When I started Novelty Revisions, I immediately had to accept that the things I wrote about would rarely, if ever, reach even hundreds of people at a time.
Not because what I had to say wasn’t important, but because I don’t typically blog about current events. I don’t post about news. I don’t publish listicles. Basically, I post articles and essays about what it’s like to be a writer – and many people don’t care about that.
Which is fine – I’m not a writer because I like to be viewed. I’m a writer because I have things to say, whether they’re relevant to everyone or not.
What I can’t tolerate is when anyone, whether on my platforms or someone else’s work, feels the need to leave comments like, “Why are you writing about this? There are more important things going on in the world. Smh.”
I have to restrain myself from replying to these comments quite often. I’ve long since given up that game of trying to make a point in a comments section anywhere online. But it’s been bothering me a lot lately, and I’m very fortunate to have an outlet to express how this affects my writing.
That’s the really cool thing about having a blog – you have the freedom to talk about what’s on your mind as you see fit.
As writers, especially those trying to build up a strong presence online, we face a lot of pressure to write about “what’s important.” Views, shares, comments – those are all just metrics to evaluate whether what we’re saying is resonating with anyone out there on the web. What we really want is to at least feel like we’re making some kind of difference, contributing to some kind of discussion.
What both writers and readers forget is that everyone may be aware of what is important right now – but not everyone has the exact same priorities. For example, diversity is a thing everyone’s talking about right now. I firmly believe it’s very important that it is addressed. But I don’t talk about it in everything I post about or share only articles about that on Twitter. Yes, in my world, it is important. But as a writer, it is simply not a priority on my list of things I’m writing about right now.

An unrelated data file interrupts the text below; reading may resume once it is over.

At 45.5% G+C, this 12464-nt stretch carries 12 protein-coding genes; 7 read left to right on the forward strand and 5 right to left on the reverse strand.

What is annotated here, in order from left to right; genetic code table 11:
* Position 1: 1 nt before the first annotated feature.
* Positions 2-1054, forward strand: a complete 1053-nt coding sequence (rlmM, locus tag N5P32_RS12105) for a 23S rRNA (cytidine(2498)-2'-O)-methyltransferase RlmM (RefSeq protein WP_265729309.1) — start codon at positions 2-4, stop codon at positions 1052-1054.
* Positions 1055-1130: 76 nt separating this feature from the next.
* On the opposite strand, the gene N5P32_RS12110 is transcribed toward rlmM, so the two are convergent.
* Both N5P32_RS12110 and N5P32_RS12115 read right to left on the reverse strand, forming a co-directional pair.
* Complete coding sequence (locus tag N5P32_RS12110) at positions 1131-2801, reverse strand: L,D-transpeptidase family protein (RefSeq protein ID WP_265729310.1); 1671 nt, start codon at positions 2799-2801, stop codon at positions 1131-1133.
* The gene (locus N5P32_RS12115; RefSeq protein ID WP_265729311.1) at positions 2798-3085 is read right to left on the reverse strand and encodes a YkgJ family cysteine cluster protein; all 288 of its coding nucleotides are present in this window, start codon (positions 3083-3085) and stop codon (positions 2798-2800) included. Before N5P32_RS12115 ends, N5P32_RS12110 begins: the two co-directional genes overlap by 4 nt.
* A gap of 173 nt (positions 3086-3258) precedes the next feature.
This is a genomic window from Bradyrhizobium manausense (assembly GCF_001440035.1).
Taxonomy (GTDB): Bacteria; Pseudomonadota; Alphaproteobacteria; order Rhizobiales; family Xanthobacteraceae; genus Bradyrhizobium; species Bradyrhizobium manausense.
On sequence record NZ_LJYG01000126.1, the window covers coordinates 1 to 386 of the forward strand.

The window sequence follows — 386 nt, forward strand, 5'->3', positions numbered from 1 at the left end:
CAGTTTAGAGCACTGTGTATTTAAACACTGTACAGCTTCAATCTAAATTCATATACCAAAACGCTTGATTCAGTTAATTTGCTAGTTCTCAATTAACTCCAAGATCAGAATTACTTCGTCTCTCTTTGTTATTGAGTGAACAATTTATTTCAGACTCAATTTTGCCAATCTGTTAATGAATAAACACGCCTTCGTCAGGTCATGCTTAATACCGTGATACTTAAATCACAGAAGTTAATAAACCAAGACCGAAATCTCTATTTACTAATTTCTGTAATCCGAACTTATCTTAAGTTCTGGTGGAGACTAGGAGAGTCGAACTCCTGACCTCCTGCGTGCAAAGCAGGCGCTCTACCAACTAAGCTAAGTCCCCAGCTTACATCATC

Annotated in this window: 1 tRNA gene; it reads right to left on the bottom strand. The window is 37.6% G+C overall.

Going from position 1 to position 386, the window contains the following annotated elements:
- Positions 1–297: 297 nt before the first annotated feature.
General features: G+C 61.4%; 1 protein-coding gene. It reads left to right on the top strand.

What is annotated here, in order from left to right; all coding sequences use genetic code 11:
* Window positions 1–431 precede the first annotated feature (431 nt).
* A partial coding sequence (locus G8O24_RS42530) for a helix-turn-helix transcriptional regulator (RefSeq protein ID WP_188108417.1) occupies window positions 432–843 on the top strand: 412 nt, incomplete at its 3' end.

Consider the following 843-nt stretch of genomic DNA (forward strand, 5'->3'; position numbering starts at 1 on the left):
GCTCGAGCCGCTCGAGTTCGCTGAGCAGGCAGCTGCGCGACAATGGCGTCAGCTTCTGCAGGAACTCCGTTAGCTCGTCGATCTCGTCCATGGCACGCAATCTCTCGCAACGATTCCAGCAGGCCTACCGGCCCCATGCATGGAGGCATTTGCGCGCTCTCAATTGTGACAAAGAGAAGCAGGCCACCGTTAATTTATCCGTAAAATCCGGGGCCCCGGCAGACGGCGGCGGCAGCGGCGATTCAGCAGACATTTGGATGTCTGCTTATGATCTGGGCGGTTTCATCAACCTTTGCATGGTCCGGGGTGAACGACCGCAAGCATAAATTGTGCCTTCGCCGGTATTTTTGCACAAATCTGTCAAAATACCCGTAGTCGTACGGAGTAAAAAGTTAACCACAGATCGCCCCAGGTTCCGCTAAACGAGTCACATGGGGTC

That doesn’t mean that what I AM writing about is any less important. It doesn’t mean what YOU’RE writing about doesn’t matter. It just means that someone out there is looking for someone talking about diversity, and right now, you, I, we’re just not filling that need for that particular person.
Why that person feels the need to point out that you aren’t meeting their demands is honestly beyond me. But you shouldn’t take one person’s criticism to mean you need to address that topic, right here, right now. You are never going to be able to satisfy everyone all at once. “There are more important things” really just means “this person is writing about something I don’t care about, but I’m going to generalize my frustrations because this is the internet and I can do what I want.”
Of course it’s fairly easy to ignore these comments and keep doing what you’re doing. But after awhile, this stuff can start to get to you. You start to wonder if you should write about “the more important things.”
It’s my opinion that you should always, first and foremost, write about what is important to you. Writing is important enough in my life that I felt it necessary to start a blog about it, even though that’s what everyone else seemed to do before me. Writing isn’t the only thing that’s important to me. But I know there are other people out there who are going to write about those things, even when I don’t. A writer is not responsible for addressing every single problem in the world. They’re just one person. They only have so many experiences to draw inspiration from. And readers cannot expect every single writer to write what “they” want someone to write about.
I’m sure there are many more important things than writing about writing. But this is important to me, and those who regularly read this blog. In the grand scheme of things, that’s really all that matters – that I am happy with what I am doing, and so are those following along.
Meg is the creator of Novelty Revisions, dedicated to helping writers put their ideas into words. She is a freelance writer and a nine-time NaNoWriMo winner with work published in Teen Ink, Success Story, Lifehack and USA TODAY College. Follow Meg on Twitter for tweets about writing, food and nerdy things.